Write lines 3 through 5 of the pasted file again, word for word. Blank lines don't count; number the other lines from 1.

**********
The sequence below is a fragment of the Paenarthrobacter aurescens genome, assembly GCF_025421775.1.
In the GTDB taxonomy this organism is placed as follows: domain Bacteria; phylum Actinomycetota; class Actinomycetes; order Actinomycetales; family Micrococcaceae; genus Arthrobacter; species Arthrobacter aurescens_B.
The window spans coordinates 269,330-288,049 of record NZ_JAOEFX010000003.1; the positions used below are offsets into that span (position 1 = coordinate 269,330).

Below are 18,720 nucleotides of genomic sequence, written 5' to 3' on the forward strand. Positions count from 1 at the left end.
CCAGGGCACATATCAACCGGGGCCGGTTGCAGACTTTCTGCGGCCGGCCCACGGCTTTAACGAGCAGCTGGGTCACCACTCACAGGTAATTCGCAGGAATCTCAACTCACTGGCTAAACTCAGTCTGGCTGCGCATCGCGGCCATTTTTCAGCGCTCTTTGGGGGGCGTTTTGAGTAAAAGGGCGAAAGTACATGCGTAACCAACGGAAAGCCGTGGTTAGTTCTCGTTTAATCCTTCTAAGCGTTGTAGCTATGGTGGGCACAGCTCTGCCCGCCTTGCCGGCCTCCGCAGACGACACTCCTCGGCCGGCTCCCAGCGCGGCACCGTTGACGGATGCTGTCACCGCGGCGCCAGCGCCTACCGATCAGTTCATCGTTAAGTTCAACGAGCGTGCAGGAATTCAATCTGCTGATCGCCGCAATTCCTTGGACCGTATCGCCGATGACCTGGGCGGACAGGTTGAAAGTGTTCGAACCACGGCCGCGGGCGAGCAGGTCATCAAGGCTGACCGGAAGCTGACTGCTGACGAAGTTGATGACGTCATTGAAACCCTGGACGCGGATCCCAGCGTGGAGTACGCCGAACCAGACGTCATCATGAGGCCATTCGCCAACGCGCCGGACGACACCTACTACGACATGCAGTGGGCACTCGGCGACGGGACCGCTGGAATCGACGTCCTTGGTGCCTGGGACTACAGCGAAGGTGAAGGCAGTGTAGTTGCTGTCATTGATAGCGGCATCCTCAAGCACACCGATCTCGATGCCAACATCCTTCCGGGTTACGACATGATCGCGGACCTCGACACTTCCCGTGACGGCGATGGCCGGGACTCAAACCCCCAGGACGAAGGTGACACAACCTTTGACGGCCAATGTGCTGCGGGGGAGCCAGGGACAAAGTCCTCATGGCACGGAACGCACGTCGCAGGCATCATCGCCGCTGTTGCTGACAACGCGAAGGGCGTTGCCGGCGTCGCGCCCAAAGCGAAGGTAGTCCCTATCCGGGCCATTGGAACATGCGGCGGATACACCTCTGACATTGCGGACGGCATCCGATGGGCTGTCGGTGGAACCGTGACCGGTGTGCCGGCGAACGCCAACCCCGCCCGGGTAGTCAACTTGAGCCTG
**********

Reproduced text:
The window spans coordinates 269,330-288,049 of record NZ_JAOEFX010000003.1; the positions used below are offsets into that span (position 1 = coordinate 269,330).

Below are 18,720 nucleotides of genomic sequence, written 5' to 3' on the forward strand. Positions count from 1 at the left end.
CCAGGGCACATATCAACCGGGGCCGGTTGCAGACTTTCTGCGGCCGGCCCACGGCTTTAACGAGCAGCTGGGTCACCACTCACAGGTAATTCGCAGGAATCTCAACTCACTGGCTAAACTCAGTCTGGCTGCGCATCGCGGCCATTTTTCAGCGCTCTTTGGGGGGCGTTTTGAGTAAAAGGGCGAAAGTACATGCGTAACCAACGGAAAGCCGTGGTTAGTTCTCGTTTAATCCTTCTAAGCGTTGTAGCTATGGTGGGCACAGCTCTGCCCGCCTTGCCGGCCTCCGCAGACGACACTCCTCGGCCGGCTCCCAGCGCGGCACCGTTGACGGATGCTGTCACCGCGGCGCCAGCGCCTACCGATCAGTTCATCGTTAAGTTCAACGAGCGTGCAGGAATTCAATCTGCTGATCGCCGCAATTCCTTGGACCGTATCGCCGATGACCTGGGCGGACAGGTTGAAAGTGTTCGAACCACGGCCGCGGGCGAGCAGGTCATCAAGGCTGACCGGAAGCTGACTGCTGACGAAGTTGATGACGTCATTGAAACCCTGGACGCGGATCCCAGCGTGGAGTACGCCGAACCAGACGTCATCATGAGGCCATTCGCCAACGCGCCGGACGACACCTACTACGACATGCAGTGGGCACTCGGCGACGGGACCGCTGGAATCGACGTCCTTGGTGCCTGGGACTACAGCGAAGGTGAAGGCAGTGTAGTTGCTGTCATTGATAGCGGCATCCTCAAGCACACCGATCTCGATGCCAACATCCTTCCGGGTTACGACATGATCGCGGACCTCGACACTTCCCGTGACGGCGATGGCCGGGACTCAAACCCCCAGGACGAAGGTGACACAACCTTTGACGGCCAATGTGCTGCGGGGGAGCCAGGGACAAAGTCCTCATGGCACGGAACGCACGTCGCAGGCATCATCGCCGCTGTTGCTGACAACGCGAAGGGCGTTGCCGGCGTCGCGCCCAAAGCGAAGGTAGTCCCTATCCGGGCCATTGGAACATGCGGCGGATACACCTCTGACATTGCGGACGGCATCCGATGGGCTGTCGGTGGAACCGTGACCGGTGTGCCGGCGAACGCCAACCCCGCCCGGGTAGTCAACTTGAGCCTG